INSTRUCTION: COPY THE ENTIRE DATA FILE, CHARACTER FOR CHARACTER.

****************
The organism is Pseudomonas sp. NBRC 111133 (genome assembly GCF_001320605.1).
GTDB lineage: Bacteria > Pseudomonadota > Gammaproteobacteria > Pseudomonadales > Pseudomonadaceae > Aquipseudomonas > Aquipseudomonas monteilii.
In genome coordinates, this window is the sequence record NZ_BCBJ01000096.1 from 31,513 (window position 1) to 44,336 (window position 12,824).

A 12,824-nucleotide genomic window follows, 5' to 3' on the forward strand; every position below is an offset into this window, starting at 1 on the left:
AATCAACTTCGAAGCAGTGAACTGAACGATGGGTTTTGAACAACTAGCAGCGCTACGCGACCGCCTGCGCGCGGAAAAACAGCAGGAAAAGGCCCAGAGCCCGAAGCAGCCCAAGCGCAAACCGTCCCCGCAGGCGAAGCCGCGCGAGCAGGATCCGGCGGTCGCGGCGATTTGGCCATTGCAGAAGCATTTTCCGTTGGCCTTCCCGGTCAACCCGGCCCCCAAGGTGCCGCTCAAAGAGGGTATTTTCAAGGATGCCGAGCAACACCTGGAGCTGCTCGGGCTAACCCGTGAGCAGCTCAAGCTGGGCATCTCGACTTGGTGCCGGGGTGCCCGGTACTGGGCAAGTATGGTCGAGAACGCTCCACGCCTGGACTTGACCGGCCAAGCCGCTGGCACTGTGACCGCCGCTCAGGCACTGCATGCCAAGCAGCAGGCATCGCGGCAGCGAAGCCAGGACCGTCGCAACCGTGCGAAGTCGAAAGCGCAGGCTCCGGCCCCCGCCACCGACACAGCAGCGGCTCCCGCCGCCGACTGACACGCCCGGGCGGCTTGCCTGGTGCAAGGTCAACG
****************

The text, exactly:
The organism is Pseudomonas sp. NBRC 111133 (genome assembly GCF_001320605.1).
GTDB lineage: Bacteria > Pseudomonadota > Gammaproteobacteria > Pseudomonadales > Pseudomonadaceae > Aquipseudomonas > Aquipseudomonas monteilii.
In genome coordinates, this window is the sequence record NZ_BCBJ01000096.1 from 31,513 (window position 1) to 44,336 (window position 12,824).

A 12,824-nucleotide genomic window follows, 5' to 3' on the forward strand; every position below is an offset into this window, starting at 1 on the left:
AATCAACTTCGAAGCAGTGAACTGAACGATGGGTTTTGAACAACTAGCAGCGCTACGCGACCGCCTGCGCGCGGAAAAACAGCAGGAAAAGGCCCAGAGCCCGAAGCAGCCCAAGCGCAAACCGTCCCCGCAGGCGAAGCCGCGCGAGCAGGATCCGGCGGTCGCGGCGATTTGGCCATTGCAGAAGCATTTTCCGTTGGCCTTCCCGGTCAACCCGGCCCCCAAGGTGCCGCTCAAAGAGGGTATTTTCAAGGATGCCGAGCAACACCTGGAGCTGCTCGGGCTAACCCGTGAGCAGCTCAAGCTGGGCATCTCGACTTGGTGCCGGGGTGCCCGGTACTGGGCAAGTATGGTCGAGAACGCTCCACGCCTGGACTTGACCGGCCAAGCCGCTGGCACTGTGACCGCCGCTCAGGCACTGCATGCCAAGCAGCAGGCATCGCGGCAGCGAAGCCAGGACCGTCGCAACCGTGCGAAGTCGAAAGCGCAGGCTCCGGCCCCCGCCACCGACACAGCAGCGGCTCCCGCCGCCGACTGACACGCCCGGGCGGCTTGCCTGGTGCAAGGTCAACG